06/29/2015

University of Manchester

Mold unlocks new route to biofuels

Scientists at The University of Manchester have made an important discovery that forms the basis for the development of new applications in biofuels and the sustainable manufacturing of chemicals.

Based at the Manchester Institute of Biotechnology (MIB), researchers have identified the exact mechanism and structure of two key enzymes isolated from yeast moulds that together provide a new, cleaner route to the production of hydrocarbons.

Published in Nature, the research offers the possibility of replacing the need for oil in current industrial processes with a greener and more sustainable natural process.

Lead investigator Professor David Leys, explains the importance of his work: "One of the main challenges our society faces is the dwindling level of oil reserves that we not only depend upon for transport fuels, but also plastics, lubricants, and a wide range of petrochemicals. Solutions that seek to reduce our dependency on fossil oil are urgently needed."

He adds: "Whilst the direct production of fuel compounds by living organisms is an attractive process, it is currently not one that is well understood, and although the potential for large-scale biological hydrocarbon production exists, in its current form it would not support industrial application, let alone provide a valid alternative to fossil fuels."

Professor Leys and his team investigated in detail the mechanism whereby common yeast mould can produce kerosene-like odours when grown on food containing the preservative sorbic acid. They found that these organisms use a previously unknown modified form of vitamin B2 (flavin) to support the production of volatile hydrocarbons that caused the kerosene smell. Their findings also revealed the same process is used to support synthesis of vitamin Q10 (ubiquinone).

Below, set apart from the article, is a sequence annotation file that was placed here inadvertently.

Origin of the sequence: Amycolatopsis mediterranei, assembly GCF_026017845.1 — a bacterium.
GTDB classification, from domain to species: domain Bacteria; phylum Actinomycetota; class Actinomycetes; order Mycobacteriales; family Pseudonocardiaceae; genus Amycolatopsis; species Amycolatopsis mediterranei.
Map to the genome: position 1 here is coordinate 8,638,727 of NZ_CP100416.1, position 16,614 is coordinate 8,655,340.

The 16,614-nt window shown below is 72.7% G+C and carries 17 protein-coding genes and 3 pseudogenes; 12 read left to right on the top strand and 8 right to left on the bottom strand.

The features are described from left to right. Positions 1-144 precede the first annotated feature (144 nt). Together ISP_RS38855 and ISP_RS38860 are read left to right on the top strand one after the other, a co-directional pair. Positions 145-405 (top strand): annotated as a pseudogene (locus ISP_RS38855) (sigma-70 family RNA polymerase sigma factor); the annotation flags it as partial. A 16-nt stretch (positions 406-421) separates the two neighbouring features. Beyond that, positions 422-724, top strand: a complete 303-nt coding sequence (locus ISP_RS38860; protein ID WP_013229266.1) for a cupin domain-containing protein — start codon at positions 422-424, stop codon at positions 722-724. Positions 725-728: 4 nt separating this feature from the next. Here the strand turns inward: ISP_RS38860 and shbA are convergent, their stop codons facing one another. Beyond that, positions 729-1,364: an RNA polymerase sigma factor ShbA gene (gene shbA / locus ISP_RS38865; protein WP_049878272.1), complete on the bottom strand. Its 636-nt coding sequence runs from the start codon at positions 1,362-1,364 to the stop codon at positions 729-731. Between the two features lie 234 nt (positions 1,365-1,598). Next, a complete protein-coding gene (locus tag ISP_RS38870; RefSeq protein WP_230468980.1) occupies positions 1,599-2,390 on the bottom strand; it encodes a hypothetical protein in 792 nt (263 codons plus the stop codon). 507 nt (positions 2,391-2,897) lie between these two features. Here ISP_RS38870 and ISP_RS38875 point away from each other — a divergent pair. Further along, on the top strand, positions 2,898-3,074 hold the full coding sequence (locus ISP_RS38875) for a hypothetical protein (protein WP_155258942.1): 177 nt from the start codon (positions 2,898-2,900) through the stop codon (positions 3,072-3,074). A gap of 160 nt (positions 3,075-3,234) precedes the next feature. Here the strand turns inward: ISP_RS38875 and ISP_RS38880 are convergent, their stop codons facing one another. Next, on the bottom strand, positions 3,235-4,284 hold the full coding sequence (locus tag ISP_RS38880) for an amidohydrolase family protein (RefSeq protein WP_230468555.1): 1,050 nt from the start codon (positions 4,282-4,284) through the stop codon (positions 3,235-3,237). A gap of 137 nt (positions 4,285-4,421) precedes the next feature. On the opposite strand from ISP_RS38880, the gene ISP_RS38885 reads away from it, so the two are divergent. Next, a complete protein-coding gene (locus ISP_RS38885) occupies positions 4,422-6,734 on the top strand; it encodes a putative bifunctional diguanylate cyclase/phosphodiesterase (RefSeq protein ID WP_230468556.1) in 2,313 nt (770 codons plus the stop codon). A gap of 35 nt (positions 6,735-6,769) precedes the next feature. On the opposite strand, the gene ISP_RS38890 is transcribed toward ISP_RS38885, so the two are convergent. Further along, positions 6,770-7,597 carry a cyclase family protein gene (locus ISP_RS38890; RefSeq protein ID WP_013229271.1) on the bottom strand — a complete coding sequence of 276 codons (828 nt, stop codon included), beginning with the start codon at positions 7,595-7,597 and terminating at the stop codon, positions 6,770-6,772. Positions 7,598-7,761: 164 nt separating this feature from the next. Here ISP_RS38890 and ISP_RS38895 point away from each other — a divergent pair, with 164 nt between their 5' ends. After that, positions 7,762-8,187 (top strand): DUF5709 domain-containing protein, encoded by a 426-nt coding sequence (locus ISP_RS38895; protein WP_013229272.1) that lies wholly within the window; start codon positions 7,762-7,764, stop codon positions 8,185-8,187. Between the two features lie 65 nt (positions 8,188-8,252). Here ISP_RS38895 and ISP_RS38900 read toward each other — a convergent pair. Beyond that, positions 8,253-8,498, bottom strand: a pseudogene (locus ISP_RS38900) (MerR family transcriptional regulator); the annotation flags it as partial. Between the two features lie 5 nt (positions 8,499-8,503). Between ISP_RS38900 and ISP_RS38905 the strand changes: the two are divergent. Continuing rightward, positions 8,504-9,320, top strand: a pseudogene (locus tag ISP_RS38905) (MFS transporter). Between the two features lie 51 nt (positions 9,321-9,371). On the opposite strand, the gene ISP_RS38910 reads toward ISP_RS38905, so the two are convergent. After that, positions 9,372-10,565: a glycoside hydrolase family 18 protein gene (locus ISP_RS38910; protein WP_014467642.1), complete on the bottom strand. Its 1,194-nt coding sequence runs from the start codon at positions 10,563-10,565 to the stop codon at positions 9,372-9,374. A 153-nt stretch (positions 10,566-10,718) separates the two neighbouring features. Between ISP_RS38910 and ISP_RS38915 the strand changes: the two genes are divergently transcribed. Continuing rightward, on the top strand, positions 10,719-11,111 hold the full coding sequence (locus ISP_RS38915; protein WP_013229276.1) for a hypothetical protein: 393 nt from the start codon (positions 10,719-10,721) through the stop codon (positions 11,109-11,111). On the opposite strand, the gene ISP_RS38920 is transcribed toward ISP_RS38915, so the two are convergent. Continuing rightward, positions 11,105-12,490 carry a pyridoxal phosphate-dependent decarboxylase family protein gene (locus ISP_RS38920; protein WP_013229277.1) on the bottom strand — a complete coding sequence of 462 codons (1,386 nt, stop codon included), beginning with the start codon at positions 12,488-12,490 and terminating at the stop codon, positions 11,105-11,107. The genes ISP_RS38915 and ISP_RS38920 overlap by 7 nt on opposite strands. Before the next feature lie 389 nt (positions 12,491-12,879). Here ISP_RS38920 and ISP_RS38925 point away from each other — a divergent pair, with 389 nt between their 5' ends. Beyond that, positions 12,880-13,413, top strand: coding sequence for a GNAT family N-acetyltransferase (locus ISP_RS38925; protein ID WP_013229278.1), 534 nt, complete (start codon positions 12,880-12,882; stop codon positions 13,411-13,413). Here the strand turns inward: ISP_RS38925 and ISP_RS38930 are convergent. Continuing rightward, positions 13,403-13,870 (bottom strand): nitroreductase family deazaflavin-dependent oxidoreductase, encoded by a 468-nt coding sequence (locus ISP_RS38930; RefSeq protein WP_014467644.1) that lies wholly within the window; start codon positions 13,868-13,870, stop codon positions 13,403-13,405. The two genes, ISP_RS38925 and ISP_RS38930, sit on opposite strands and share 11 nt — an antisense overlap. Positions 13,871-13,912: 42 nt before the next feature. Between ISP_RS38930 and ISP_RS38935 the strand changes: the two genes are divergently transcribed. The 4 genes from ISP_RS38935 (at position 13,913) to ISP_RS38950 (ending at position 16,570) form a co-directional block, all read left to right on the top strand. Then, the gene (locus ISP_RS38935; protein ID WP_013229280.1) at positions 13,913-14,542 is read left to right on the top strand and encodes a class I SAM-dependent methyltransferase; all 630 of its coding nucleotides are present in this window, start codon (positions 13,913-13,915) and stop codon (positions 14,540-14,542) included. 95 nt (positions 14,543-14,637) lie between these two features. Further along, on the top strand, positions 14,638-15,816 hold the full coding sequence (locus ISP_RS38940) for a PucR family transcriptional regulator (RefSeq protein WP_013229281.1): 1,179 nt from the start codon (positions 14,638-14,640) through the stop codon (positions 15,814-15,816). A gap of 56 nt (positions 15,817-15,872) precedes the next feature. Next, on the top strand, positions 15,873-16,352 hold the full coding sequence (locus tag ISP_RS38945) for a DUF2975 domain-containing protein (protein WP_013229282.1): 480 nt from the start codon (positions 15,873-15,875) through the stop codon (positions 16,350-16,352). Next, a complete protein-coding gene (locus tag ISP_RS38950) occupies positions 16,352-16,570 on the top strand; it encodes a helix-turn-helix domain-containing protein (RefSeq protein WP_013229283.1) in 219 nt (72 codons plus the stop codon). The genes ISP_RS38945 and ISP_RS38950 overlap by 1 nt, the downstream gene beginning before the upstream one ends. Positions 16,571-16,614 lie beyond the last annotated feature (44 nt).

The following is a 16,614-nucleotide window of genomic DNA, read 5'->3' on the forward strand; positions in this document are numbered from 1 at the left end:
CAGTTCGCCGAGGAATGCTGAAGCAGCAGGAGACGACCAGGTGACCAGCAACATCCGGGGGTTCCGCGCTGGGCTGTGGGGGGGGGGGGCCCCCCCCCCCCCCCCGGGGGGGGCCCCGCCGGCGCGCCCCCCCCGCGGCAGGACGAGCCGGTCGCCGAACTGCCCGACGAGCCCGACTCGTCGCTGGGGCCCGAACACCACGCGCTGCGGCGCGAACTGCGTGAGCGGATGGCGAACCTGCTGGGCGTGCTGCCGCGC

Using the Diamond synchrotron source at Harwell, they were able to provide atomic level insights into this bio catalytic process, and reveal it shares similarities with procedures commonly used in chemical synthesis but previously thought not to occur in nature.

Professor David Leys says: "Now that we understand how yeast and other microbes can produce very modest amounts of fuel-like compounds through this modified vitamin B2-dependent process, we are in a much better position to try to improve the yield and nature of the compounds produced."

In this particular study, published in the journal Nature, researchers focussed on the production of alpha-olefins; a high value, industrially crucial intermediate class of hydrocarbons that are key chemical intermediates in a variety of applications, such as flexible and rigid packaging and pipes, synthetic lubricants used in heavy duty motor and gear oils, surfactants, detergents and lubricant additives.

Professor Leys concludes: "This fundamental research builds on the MIB's expertise in enzyme systems and provides the basis for the development of new applications in biofuel and commodity chemical production. The insights from this research offer the possibility of circumventing current industrial processes which are reliant on scarce natural resources."

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